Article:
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The news site of Santa Barbara City College.

The Channels

The news site of Santa Barbara City College.

The Channels

CPC plans to save remaining grant money in light of budget concerns

Employee Campus Climate survey reveals assessment of SBCC’s racial climate

The College Planning Council (CPC) emphasized preserving the $5 million fund leftover from the COVID Recovery Block Grant during their Tuesday meeting.

Originally allocated to spend on COVID-19 safety precautions, the remaining money can now be spent elsewhere, which poses a discussion to the CPC in regard to the highest priorities of expenditures.

While attendees continued to propose ideas of spending the fund on permitting more courses and increasing enrollment or investing in more online and hybrid resources for faculty and students, Superintendent President Dr. Erika Endrijonas favored saving the money for later use, referencing the overarching budget and funding issues that City College currently faces.

“I’m not inclined to spend much of it right now,” Endrijonas said. “I think we are going to be happy in a year, or two years, that we have money that we can spend on things we need, including classes.”

Endrijonas also discussed the distinction between long-term concerns versus immediate ones, to which Academic Senate President Kim Monda proposed setting aside a small portion of the fund for prompt use and saving the rest. Academic Senator Jamie Campbell also brought forth the idea of separating the Grant into individual use and institutional use, where the former would serve specific course, resource, and instructional needs, and the latter would be spent on broader demands, such as opening standby classes, that would serve a larger group of students.

Endrijonas acknowledged the need for City College to invest in more courses, citing her past work experience at Oxnard College, where she faced similar issues. 

“I went to Oxnard College in 2009, and that college had no money,” Endrijonas said. “And I will tell you, $100,000 allowed us to add 20 sections to the schedule.”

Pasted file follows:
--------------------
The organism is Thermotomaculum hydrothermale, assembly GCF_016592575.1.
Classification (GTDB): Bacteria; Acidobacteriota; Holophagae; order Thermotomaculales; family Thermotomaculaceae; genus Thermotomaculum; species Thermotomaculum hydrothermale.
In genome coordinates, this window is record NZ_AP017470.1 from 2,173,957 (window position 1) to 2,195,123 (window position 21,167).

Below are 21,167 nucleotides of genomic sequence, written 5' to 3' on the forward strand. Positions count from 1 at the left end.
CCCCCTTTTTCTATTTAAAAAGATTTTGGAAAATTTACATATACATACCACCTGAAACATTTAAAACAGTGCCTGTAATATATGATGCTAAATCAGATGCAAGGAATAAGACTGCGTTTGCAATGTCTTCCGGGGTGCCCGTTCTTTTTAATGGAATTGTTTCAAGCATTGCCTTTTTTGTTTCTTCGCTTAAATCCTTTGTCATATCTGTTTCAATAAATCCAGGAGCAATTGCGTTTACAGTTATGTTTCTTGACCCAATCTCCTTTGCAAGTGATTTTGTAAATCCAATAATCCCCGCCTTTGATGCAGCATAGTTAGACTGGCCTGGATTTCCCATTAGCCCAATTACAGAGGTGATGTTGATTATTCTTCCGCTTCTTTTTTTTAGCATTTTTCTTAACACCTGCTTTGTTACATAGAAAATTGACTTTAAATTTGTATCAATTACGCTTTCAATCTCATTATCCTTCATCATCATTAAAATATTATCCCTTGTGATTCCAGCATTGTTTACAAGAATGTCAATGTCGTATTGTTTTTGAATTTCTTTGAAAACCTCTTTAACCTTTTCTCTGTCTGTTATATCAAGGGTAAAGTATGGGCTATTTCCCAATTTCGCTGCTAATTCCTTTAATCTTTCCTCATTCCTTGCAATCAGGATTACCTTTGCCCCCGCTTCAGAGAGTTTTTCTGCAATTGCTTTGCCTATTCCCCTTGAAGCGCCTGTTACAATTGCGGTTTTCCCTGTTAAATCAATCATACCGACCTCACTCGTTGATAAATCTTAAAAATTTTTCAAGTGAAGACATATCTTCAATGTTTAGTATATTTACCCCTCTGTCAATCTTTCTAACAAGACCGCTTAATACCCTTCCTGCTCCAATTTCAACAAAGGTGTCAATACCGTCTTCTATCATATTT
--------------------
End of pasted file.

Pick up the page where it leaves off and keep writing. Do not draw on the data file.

Endrijonas clarified that while permitting classes at City College costs more than it did at Oxnard, her intended point was to illustrate the impact that spending even a small portion of the Grant could make.

Assistant Superintendent Paloma Arnold clarified that there is no urgency to spend the Grant money before the state takes it because there has been no indication that the state would do so and because if they did, the amount of money spent would not factor into the decision to remove the funding.

“If we have to give the money back, we have to give the money back regardless of whether or not it’s spent,” Arnold said.

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Additional matters addressed in the meeting included reviewing the Employee Campus Climate Survey that was administered to all faculty and staff in Spring 2023 with the purpose of assessing the campus’ racial climate. According to the Executive Director of the Office of Institutional Assessment, Research, and Planning (IARP), Dr. Keller Magenau, City College scored “very low” in workplace equity and institutional commitment.

“The results really indicate that staff of color on this campus have a very different experience of Santa Barbara City College than white staff,” Magenau said.

She suggested that the survey findings should be brought back for discussion in the following CPC meeting and emphasized the importance of posing more in-depth questions to survey respondents before sharing the results across campus and attempting to take further action.

“There is ample opportunity for improvement,” Magenau said.

The CPC will reconvene on Tuesday, March 5.

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